Myetherwallet, the web’s most popular client-side ethereum interface, has announced a surprise rebrand. The service will henceforth be known as Mycrypto following an acrimonious split. The sudden move took one half of the Myetherwallet team by surprise, who claims the “Twitter handle was changed without knowledge or permission of MEW’s founder”. It has also emerged that a lawsuit was filed in December, with one party alleging that the other failed to allow them to inspect the company’s books. It now looks like there will be two competing brands moving forward, Myetherwallet and Mycrypto.
Myetherwallet Hard Forks
On Thursday evening, the Myetherwallet Twitter account announced to its 77,000 followers that it had rebranded as Mycrypto and had a new Twitter handle to match. There was just one problem: founder Taylor Monahan doesn’t seem to have told her co-founder Kosala. The revelation sparked a Twitter spat and overshadowed what had initially looked like a slick rebrand. The first ethereum wallet with a proper interface, MEW, as it’s affectionately known, has been around since 2015.
Its users witnessed the DAO hack and subsequent hard fork of the ethereum blockchain to create two versions of the coin: ETH and ETC. Now, MEW has undergone its own hard fork that’s set to be every bit as contentious as the one that came in the wake of the DAO. In a blog post, Taylor explained the reasons behind the rebrand – but conveniently forgot to mention that she had done so without the consensus of her founding partner, and had nabbed the Twitter account into the bargain. In December, Kosala filed a lawsuit in California after Taylor allegedly refused to let him inspect MEW’s books.
Headed “A New Beginning”, the post begins: “This is the story of Myetherwallet, and how this has led us down the path to Mycrypto. It is long because I hope it gives you insight into who we were, who we are, and who we aim to be in 2018 and beyond.” The article then delves into MEW’s humble beginnings in 2015 when it was created by Taylor and Kosala. She explains: “It was a simple interface that provided a simple solution to a problem: when Ethereum first launched, the only way to send your Ether was via command line.”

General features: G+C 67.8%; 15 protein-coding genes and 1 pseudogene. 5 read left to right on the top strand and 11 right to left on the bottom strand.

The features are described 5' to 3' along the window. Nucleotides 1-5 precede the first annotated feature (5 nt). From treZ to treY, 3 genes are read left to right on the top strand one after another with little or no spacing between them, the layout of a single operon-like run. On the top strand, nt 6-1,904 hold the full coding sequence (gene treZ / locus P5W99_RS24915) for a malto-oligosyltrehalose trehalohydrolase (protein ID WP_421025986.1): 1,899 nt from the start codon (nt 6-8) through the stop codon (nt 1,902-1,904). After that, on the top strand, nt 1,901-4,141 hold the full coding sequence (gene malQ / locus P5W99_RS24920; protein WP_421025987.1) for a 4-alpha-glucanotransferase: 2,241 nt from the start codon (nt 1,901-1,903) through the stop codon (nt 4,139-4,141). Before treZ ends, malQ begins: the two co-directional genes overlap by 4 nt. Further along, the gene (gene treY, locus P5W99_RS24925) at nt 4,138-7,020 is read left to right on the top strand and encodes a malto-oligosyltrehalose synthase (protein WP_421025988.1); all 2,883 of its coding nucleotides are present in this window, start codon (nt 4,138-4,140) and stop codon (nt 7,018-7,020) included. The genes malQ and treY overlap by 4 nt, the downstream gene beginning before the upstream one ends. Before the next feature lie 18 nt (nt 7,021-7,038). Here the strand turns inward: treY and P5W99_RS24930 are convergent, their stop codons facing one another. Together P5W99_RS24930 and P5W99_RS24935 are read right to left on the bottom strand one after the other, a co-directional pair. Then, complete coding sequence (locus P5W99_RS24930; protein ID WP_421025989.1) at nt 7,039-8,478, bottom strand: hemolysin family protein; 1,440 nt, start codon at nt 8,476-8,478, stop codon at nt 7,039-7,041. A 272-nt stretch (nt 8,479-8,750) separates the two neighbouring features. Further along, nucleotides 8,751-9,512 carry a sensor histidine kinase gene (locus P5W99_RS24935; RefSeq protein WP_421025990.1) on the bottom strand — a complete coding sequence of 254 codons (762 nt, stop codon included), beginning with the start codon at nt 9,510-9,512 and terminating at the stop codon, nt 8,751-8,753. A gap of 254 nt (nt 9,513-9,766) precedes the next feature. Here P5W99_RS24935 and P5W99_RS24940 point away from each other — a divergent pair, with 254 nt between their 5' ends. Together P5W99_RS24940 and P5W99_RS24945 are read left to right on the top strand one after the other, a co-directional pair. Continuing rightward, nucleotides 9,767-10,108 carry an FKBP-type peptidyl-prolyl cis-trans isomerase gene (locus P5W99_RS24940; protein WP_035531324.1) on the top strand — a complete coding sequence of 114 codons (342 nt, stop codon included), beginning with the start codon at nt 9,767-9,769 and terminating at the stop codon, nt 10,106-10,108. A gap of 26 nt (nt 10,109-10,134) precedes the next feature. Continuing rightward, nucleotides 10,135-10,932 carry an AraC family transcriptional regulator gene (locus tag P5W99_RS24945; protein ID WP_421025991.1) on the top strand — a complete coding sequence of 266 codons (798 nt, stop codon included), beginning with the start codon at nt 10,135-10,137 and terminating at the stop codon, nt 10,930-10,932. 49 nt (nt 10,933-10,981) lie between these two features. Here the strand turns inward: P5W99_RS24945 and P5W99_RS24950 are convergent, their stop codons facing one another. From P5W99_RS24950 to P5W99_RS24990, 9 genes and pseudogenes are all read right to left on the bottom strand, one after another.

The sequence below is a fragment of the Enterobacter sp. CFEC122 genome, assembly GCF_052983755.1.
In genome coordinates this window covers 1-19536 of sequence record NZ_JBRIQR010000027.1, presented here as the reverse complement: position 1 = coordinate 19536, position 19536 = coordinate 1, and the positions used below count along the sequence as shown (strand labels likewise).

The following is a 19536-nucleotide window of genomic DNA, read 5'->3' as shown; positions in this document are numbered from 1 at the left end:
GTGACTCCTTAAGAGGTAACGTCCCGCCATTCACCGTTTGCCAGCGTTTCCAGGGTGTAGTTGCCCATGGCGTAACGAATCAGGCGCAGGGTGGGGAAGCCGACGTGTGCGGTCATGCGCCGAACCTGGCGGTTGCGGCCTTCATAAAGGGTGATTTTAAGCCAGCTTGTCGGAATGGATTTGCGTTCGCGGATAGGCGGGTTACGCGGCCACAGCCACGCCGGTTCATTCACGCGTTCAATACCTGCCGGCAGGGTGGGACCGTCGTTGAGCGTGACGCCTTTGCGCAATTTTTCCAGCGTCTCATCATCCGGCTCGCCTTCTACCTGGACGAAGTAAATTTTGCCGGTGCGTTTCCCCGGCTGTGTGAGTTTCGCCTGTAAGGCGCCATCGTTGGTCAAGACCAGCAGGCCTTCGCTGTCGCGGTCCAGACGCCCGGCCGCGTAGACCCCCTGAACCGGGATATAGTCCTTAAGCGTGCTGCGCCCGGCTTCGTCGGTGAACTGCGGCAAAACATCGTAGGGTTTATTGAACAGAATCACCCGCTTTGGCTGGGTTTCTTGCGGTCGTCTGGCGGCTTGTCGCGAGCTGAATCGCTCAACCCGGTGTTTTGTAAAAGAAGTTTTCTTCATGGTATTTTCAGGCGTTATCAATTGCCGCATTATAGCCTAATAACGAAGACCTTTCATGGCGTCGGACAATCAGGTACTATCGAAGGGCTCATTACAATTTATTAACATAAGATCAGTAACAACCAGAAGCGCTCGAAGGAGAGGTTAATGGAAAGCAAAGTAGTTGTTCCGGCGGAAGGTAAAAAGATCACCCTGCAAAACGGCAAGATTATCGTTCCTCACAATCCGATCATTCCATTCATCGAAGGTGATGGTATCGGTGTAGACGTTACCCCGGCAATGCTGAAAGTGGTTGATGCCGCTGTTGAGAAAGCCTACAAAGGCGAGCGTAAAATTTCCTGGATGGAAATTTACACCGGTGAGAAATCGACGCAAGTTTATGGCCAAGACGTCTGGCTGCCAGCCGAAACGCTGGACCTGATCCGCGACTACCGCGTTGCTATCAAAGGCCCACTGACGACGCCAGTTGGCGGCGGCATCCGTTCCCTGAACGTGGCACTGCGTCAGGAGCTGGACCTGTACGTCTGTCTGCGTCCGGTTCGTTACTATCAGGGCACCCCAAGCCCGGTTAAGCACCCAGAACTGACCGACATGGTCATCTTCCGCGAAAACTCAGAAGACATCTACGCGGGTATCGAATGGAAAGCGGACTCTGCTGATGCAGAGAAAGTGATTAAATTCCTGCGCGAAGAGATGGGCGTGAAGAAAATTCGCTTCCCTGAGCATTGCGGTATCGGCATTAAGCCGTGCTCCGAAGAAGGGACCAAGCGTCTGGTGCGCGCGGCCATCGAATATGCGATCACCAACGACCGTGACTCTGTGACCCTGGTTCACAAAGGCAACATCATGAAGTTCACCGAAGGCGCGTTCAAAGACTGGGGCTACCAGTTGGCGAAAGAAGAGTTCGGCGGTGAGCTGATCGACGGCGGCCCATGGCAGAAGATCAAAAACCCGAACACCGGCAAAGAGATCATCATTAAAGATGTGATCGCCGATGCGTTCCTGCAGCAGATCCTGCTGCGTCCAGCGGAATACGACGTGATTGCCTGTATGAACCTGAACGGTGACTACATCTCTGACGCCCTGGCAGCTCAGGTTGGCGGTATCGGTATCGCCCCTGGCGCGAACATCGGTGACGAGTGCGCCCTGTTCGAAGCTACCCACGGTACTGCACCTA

The ICO Years
Myetherwallet started out as little more than a hobby, but by 2017, amidst peak ICO mania, had become the hub around which the entire ethereum community revolved. Taylor recalls:
When the price skyrocketed, ICOs and noobs came zooming in on the promise of getting rich. We suddenly had a real user base and real servers that we had to learn to scale. The phishing sites appeared and the work and expertise to be secure in this space climbed steadily. Our daily messages doubled, and then doubled again… and again… and again.
She confesses that the toll of answering support tickets until long into the night took its toll. “My husband..cooked dinner each evening, and carried me to bed at 4am… then 5am… then 7am when I fell asleep typing at the computer. I consistently chose “trying to help one more person” over “a few more moments of sleep”. And there was “always one more person.”
Mighty Wallets From Tiny Acorns Grow
Moving to the present day, Taylor explains: “This adventure needed to transform from ‘fun side project’ to ‘a real company’ …and fast.” As of today, ethereum users can get their ethereum fix from Mycrypto.com which operates just like Myetherwallet.com. “Myetherwallet will continue to be online until it, for whatever reason, is not online,” writes Taylor, hinting at the fact that the rebrand may not have been a unanimous decision.
It is evident that a rift had developed between MEW’s founders, who had once been so tight, for Taylor writes: “I was terrified — am terrified — at the potential harm this change will have on myself, the team, and/or the Ethereum community but ultimately, the risks created by continuing down the road we were on are greater than the risks of splitting to a new brand, new company, new name, and new domain.”
Within minutes of tweeting news of the rebrand, Kosala hit back via a new MEW Twitter account, writing: “Myetherwallet is safe and functioning normally. You may continue to use Myetherwallet as you normally would, your wallets have not been compromised. At present, we are dealing with what we believe to be an unlawful, social media account switch. We are addressing the situation presently and @kvhnuke_ will provide updates as they come available”. He has since provided a full statementconfirming the split.
The Ethereum community are accustomed to dealing with splits, but the forking of Myetherwallet seems to have caught everyone unawares.